Of course, with floating point numbers, one can't simply perform the binary addition since the mantissa and significant digits are packed together in offset form. In the ALU on an x86 processor, there is a hardware circuit to perform this for IEEE 32-bit and 64-bit floats; however, even in the absence of a floating-point unit (FPU), the same computations can be performed in software (e.g. through the use of the GNU Scientific Library, which uses an FPU when compiled on architectures with, falling back to software algorithms if no floating-point hardware is available [e.g. for embedded microcontrollers lacking FPUs]).
Given enough memory, one can also perform computations on numbers of arbitrary (or "infinite" - within realistic bounds) precision, using more memory as more precision is required. One implementation of this exists in the GNU Multiple Precision library, allowing unlimited precision (until your RAM is full, of course) on integer, rational, and floating point operations.
The memory architecture of the system may only allow you to move 32 bits at once - but that doesn't stop it from using larger numbers.
Think of multiplication. You may know your multiplication tables up to 10x10, yet you probably have no problem performing 123x321 on a piece of paper: you just break it into many small problems, multiplying individual digits, and taking care of the carry etc.
Processors can do the same thing. In the "olden days" you had 8 bit processors that could do floating point math. But they were slooooooow.
"32-bit" is really a way of categorizing processors, not a set-in-stone ruling. a "32-bit" processor typically has 32 bit general purpose registers to work with.
However, there are no set in stone requirement that everything in the processor be done in 32-bit. For example, it was not unheard of for a "32-bit" computer to have a 28-bit address bus, because it was cheaper to make the hardware. 64-bit computers often only have a 40-bit or 48-bit memory bus for the same reason.
Floating point arithmetic is another place where sizes vary. Many 32-bit processors supported 64-bit floating point numbers. They did so by storing the floating point values in special registers that were wider than the general purpose registers. To store one of these large floating point numbers in the special registers, one would first split the number across two general purpose registers, then issue an instruction to combine them into a float in the special registers. Once in those floating point registers, the values would be manipulated as 64-bit floats, rather than as a pair of 32-bit halves.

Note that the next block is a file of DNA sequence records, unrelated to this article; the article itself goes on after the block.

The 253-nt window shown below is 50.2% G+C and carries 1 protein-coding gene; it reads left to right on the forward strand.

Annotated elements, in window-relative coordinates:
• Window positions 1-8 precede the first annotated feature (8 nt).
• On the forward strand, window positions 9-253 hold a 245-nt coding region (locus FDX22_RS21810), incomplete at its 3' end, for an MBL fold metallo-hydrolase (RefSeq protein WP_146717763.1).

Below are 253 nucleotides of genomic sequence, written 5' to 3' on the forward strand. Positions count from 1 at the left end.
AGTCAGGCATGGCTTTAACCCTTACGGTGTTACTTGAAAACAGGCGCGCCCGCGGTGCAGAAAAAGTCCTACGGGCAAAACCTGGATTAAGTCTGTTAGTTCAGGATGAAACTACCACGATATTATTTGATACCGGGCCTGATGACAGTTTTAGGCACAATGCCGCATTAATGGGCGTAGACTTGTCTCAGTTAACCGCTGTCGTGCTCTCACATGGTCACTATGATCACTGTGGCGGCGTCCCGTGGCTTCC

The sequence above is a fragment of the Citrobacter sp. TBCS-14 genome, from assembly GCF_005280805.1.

The 80-bit arithmetic you mention is a special case of this. If you have worked with floating point numbers, you are familiar with the imprecision that arises from floating point round off issues. One solution for roundoff is to have more bits of precision, but then you have to store bigger numbers, and force developers to use unusually large floating point values in memory.
The Intel solution is that the floating point registers are all 80 bits, but the instructions to move values to/from those registers primarially work with 64-bit numbers. As long as you operate entirely within Intel's x87 floating point stack, all of your operations are done with 80 bits of precision. If your code needs to pull one of those values out of the floating point registers and store it somewhere, it truncates it to 64-bits.
Moral of the story: categorizations like "32-bit" are always hazier when you get deeper into things!
A "32-bit" CPU is one where most of the data registers are 32-bit registers, and most of the instructions operate on data in those 32-bit registers. A 32-bit CPU is also likely to transfer data to and from memory 32-bits at a time. Most of the registers being 32-bit does not mean all of the registers are 32-bit. The short answer is that a 32-bit CPU can have some features that use other bitcounts, such as 80-bit floating point registers and corresponding instructions.
As @spudone said in a comment on @ultrasawblade's answer, the first x86 CPU to have integrated floating-point operations was the Intel i486 (specifically the 80486DX but not the 80486SX), which, according to Page 15-1 of the i486 Microprocessor Programmers Reference Manual, includes in its numerical registers "Eight individually-addressable 80-bit numeric registers". The i486 has a 32-bit memory bus, so transferring an 80-bit value would take 3 memory operations.
The predecessor to the 486 generation, the i386, did not have any integrated floating-point operations. Instead, it had support for using an external floating point "coprocessor", the 80387. This coprocessor had nearly the same functionality that was integrated into the i486, as you can see from Page 2-1 of the 80387 Programmer's Reference Manual.
The 80-bit floating point format seems to have originated with the 8087, the math coprocessor for the 8086 and 8088. The 8086 and 8088 were 16-bit CPUs (with 16-bit and 8-bit memory buses), and were still able to use 80-bit floating point format, by taking advantage of the 80-bit registers in the coprocessor.